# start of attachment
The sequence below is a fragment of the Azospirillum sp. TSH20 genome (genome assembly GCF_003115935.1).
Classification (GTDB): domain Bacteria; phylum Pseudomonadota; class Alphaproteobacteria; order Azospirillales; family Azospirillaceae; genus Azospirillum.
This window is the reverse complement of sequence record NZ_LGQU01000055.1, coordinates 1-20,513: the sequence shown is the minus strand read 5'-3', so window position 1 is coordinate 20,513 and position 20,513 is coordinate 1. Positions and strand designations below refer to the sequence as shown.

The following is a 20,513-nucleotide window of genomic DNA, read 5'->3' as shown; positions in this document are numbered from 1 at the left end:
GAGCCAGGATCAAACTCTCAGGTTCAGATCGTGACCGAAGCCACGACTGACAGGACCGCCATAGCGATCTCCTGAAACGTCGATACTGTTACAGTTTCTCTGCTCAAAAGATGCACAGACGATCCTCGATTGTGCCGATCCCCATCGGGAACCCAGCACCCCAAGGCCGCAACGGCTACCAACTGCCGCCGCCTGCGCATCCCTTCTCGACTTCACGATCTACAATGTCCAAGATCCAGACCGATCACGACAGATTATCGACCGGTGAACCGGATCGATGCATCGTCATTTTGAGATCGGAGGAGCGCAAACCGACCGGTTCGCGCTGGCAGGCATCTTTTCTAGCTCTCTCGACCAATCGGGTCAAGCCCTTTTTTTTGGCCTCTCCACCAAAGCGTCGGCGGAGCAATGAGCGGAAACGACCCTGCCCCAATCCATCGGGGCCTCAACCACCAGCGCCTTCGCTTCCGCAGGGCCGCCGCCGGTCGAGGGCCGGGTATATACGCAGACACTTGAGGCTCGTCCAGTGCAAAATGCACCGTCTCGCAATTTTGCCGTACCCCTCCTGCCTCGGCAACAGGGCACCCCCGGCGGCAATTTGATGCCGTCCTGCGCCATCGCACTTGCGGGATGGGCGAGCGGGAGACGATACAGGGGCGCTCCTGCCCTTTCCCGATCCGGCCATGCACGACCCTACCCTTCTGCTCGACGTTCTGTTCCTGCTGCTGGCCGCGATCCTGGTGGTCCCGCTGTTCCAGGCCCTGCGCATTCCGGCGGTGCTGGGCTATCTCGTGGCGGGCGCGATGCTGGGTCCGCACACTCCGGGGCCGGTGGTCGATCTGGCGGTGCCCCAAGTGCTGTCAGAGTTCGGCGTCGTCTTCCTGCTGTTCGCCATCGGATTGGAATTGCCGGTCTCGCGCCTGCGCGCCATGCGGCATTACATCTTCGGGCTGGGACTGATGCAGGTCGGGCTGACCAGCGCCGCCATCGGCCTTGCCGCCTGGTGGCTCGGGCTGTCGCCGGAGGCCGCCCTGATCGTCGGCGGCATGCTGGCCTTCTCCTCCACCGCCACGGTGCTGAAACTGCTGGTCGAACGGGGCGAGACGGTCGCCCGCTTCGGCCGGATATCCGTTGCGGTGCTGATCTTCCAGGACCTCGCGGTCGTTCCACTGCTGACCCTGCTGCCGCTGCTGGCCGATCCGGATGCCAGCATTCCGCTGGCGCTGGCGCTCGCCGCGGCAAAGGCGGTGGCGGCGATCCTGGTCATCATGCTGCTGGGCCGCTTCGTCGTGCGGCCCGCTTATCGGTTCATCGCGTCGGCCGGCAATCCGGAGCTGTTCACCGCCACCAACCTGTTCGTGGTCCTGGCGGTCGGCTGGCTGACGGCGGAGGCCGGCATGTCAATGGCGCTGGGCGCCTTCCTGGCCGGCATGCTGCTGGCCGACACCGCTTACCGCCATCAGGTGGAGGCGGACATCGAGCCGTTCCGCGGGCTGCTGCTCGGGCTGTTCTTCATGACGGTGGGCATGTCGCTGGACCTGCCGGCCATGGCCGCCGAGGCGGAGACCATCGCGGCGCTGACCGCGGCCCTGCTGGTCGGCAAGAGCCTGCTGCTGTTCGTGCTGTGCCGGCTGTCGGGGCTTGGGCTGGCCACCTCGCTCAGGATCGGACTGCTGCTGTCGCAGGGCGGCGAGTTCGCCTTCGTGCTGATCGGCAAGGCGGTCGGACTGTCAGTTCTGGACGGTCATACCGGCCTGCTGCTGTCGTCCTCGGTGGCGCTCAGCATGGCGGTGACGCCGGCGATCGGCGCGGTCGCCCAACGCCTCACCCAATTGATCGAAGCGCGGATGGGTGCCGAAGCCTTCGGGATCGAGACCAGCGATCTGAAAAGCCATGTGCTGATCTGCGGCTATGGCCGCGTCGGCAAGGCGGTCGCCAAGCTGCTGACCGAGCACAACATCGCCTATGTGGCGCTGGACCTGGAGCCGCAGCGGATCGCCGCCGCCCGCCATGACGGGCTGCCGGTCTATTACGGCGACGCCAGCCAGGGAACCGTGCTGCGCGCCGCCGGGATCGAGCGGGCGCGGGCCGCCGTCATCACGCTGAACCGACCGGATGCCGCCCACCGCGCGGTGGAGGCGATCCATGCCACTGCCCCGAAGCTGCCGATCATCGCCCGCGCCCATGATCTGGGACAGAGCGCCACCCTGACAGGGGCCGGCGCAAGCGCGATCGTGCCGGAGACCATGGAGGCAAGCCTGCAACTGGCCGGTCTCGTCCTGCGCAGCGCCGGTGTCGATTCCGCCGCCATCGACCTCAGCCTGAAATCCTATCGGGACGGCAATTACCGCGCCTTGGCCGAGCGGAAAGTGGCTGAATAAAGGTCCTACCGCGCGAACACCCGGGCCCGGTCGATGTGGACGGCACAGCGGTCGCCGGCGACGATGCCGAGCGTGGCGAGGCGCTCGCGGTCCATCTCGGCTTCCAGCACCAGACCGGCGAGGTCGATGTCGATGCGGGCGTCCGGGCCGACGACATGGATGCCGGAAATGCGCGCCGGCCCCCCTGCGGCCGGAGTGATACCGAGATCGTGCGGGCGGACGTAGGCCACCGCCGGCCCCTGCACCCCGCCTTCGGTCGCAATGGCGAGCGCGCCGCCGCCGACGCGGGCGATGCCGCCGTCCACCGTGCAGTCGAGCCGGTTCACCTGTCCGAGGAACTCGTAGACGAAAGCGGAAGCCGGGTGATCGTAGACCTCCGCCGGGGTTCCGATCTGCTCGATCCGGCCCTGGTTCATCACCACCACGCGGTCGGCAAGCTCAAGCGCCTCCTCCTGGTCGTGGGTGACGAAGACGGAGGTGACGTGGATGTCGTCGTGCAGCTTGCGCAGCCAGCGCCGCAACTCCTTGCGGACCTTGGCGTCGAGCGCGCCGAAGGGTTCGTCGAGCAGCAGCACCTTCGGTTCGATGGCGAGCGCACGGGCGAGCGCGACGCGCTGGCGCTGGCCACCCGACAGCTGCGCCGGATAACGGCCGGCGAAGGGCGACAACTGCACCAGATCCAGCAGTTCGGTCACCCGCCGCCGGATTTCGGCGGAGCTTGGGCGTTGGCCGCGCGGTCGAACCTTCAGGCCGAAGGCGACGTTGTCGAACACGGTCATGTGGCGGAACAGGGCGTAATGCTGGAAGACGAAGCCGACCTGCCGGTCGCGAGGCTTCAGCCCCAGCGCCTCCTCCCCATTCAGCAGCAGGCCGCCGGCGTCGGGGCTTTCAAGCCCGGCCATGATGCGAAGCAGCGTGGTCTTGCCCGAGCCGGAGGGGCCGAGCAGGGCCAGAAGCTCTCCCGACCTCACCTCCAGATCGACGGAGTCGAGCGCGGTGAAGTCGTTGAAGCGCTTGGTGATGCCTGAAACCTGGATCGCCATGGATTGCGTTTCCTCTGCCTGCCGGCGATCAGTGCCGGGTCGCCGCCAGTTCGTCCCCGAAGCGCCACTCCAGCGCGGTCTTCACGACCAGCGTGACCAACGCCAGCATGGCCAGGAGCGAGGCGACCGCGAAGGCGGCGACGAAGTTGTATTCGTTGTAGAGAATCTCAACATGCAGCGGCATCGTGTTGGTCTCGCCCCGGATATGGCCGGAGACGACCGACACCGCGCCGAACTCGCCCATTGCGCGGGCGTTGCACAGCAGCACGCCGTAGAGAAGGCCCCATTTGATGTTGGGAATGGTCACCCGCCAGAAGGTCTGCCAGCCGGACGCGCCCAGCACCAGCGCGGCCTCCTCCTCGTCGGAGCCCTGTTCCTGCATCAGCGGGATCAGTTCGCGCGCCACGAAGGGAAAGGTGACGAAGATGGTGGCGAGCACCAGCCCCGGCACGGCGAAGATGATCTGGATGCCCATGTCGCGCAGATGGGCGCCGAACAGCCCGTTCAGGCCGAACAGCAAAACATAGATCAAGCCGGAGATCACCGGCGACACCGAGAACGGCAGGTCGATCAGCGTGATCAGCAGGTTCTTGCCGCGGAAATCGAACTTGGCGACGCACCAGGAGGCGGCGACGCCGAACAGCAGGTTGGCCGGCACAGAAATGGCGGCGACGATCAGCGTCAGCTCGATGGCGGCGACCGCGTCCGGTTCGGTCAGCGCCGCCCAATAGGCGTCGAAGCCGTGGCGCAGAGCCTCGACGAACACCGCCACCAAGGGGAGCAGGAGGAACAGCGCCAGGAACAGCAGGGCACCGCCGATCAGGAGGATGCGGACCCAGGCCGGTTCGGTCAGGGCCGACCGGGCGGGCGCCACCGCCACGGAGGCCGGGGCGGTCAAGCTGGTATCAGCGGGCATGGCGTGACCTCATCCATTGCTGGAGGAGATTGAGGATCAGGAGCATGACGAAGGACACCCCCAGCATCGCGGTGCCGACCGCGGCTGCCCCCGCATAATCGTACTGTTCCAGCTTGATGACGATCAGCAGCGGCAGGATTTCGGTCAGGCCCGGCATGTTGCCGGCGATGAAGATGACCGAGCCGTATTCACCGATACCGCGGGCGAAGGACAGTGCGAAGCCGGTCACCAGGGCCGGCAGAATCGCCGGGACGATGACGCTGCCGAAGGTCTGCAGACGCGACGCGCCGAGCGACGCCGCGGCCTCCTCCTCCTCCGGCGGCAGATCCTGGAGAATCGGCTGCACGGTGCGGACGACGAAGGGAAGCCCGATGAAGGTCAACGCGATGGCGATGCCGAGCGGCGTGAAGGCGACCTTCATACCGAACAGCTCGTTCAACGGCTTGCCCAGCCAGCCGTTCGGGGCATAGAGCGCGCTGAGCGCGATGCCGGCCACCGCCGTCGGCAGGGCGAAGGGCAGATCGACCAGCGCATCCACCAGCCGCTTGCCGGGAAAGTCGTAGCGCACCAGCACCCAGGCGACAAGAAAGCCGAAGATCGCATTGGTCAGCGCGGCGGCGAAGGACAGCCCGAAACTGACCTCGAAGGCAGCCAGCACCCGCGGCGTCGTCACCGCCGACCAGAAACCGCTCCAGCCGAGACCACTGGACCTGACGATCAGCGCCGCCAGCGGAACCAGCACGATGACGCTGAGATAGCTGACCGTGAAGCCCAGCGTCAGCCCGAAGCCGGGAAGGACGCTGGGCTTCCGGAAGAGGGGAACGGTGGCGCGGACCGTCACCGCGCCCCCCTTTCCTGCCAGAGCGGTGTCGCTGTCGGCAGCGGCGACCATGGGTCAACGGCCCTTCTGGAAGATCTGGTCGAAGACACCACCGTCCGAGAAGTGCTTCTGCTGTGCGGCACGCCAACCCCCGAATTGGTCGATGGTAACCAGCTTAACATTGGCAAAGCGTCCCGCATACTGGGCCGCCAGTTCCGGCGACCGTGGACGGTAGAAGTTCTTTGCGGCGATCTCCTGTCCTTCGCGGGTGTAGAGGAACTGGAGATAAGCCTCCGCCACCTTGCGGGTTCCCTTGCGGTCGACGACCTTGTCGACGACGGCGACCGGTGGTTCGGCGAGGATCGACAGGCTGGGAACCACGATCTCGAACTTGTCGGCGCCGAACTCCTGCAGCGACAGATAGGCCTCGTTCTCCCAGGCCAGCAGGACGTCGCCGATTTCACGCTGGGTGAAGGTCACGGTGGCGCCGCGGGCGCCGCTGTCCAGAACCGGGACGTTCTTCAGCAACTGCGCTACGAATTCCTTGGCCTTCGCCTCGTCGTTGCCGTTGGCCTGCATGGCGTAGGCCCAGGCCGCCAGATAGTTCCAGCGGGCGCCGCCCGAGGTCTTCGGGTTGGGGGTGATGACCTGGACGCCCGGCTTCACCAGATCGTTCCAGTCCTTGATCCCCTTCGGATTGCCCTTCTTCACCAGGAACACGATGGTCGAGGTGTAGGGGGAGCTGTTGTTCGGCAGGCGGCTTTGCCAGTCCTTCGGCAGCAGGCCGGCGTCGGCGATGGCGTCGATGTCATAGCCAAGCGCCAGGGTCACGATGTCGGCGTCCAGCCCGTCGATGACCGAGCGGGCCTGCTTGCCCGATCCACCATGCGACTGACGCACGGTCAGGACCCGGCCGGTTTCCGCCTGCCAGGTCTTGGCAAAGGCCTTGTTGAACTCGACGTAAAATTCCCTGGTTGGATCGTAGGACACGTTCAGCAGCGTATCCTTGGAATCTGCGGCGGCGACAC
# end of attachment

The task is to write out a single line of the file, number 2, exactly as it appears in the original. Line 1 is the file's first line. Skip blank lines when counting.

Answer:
Classification (GTDB): domain Bacteria; phylum Pseudomonadota; class Alphaproteobacteria; order Azospirillales; family Azospirillaceae; genus Azospirillum.